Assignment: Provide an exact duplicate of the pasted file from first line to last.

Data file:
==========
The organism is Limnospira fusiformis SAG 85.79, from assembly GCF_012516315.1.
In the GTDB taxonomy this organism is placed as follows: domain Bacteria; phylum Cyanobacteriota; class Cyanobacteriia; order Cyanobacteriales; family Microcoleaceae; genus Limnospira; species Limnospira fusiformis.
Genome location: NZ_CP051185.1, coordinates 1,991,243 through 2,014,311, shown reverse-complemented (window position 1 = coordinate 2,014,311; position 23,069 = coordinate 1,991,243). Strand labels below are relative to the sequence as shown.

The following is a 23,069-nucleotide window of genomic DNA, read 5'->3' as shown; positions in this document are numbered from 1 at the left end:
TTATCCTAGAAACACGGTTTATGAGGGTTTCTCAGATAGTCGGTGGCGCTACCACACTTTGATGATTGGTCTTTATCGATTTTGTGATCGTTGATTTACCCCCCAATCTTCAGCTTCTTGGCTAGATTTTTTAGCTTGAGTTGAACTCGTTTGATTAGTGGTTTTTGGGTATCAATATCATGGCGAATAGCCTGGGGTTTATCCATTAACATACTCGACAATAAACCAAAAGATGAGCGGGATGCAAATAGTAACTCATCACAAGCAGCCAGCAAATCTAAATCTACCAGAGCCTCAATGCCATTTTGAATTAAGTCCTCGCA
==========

The organism is Limnospira fusiformis SAG 85.79, from assembly GCF_012516315.1.
In the GTDB taxonomy this organism is placed as follows: domain Bacteria; phylum Cyanobacteriota; class Cyanobacteriia; order Cyanobacteriales; family Microcoleaceae; genus Limnospira; species Limnospira fusiformis.
Genome location: NZ_CP051185.1, coordinates 1,991,243 through 2,014,311, shown reverse-complemented (window position 1 = coordinate 2,014,311; position 23,069 = coordinate 1,991,243). Strand labels below are relative to the sequence as shown.

The following is a 23,069-nucleotide window of genomic DNA, read 5'->3' as shown; positions in this document are numbered from 1 at the left end:
TTATCCTAGAAACACGGTTTATGAGGGTTTCTCAGATAGTCGGTGGCGCTACCACACTTTGATGATTGGTCTTTATCGATTTTGTGATCGTTGATTTACCCCCCAATCTTCAGCTTCTTGGCTAGATTTTTTAGCTTGAGTTGAACTCGTTTGATTAGTGGTTTTTGGGTATCAATATCATGGCGAATAGCCTGGGGTTTATCCATTAACATACTCGACAATAAACCAAAAGATGAGCGGGATGCAAATAGTAACTCATCACAAGCAGCCAGCAAATCTAAATCTACCAGAGCCTCAATGCCATTTTGAATTAAGTCCTCGCA